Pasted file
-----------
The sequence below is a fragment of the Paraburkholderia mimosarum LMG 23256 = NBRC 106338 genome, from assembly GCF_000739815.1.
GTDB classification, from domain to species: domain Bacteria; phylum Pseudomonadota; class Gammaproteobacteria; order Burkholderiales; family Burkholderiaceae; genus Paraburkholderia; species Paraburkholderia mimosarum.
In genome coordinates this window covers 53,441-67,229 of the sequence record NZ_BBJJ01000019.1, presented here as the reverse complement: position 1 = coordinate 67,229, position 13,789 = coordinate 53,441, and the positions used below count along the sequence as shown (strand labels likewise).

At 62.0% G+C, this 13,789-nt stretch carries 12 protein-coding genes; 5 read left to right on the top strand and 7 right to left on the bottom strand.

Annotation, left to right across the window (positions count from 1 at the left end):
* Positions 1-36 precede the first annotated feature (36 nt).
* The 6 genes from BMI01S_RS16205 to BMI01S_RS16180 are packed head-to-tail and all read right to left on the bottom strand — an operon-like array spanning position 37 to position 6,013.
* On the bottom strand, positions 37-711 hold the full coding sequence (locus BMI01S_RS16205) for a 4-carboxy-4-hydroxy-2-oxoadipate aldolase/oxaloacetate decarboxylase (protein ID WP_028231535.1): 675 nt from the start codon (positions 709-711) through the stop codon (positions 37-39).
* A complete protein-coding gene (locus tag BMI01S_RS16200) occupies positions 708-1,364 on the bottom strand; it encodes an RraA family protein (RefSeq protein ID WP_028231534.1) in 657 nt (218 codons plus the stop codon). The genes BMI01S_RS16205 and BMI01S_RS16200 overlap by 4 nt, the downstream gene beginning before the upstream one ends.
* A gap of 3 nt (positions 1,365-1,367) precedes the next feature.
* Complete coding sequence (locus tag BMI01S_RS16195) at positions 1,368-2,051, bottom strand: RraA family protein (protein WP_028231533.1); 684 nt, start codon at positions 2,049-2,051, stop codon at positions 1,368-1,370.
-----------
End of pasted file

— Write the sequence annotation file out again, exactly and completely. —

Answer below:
The sequence below is a fragment of the Paraburkholderia mimosarum LMG 23256 = NBRC 106338 genome, from assembly GCF_000739815.1.
GTDB classification, from domain to species: domain Bacteria; phylum Pseudomonadota; class Gammaproteobacteria; order Burkholderiales; family Burkholderiaceae; genus Paraburkholderia; species Paraburkholderia mimosarum.
In genome coordinates this window covers 53,441-67,229 of the sequence record NZ_BBJJ01000019.1, presented here as the reverse complement: position 1 = coordinate 67,229, position 13,789 = coordinate 53,441, and the positions used below count along the sequence as shown (strand labels likewise).

At 62.0% G+C, this 13,789-nt stretch carries 12 protein-coding genes; 5 read left to right on the top strand and 7 right to left on the bottom strand.

Annotation, left to right across the window (positions count from 1 at the left end):
* Positions 1-36 precede the first annotated feature (36 nt).
* The 6 genes from BMI01S_RS16205 to BMI01S_RS16180 are packed head-to-tail and all read right to left on the bottom strand — an operon-like array spanning position 37 to position 6,013.
* On the bottom strand, positions 37-711 hold the full coding sequence (locus BMI01S_RS16205) for a 4-carboxy-4-hydroxy-2-oxoadipate aldolase/oxaloacetate decarboxylase (protein ID WP_028231535.1): 675 nt from the start codon (positions 709-711) through the stop codon (positions 37-39).
* A complete protein-coding gene (locus tag BMI01S_RS16200) occupies positions 708-1,364 on the bottom strand; it encodes an RraA family protein (RefSeq protein ID WP_028231534.1) in 657 nt (218 codons plus the stop codon). The genes BMI01S_RS16205 and BMI01S_RS16200 overlap by 4 nt, the downstream gene beginning before the upstream one ends.
* A gap of 3 nt (positions 1,365-1,367) precedes the next feature.
* Complete coding sequence (locus tag BMI01S_RS16195) at positions 1,368-2,051, bottom strand: RraA family protein (protein WP_028231533.1); 684 nt, start codon at positions 2,049-2,051, stop codon at positions 1,368-1,370.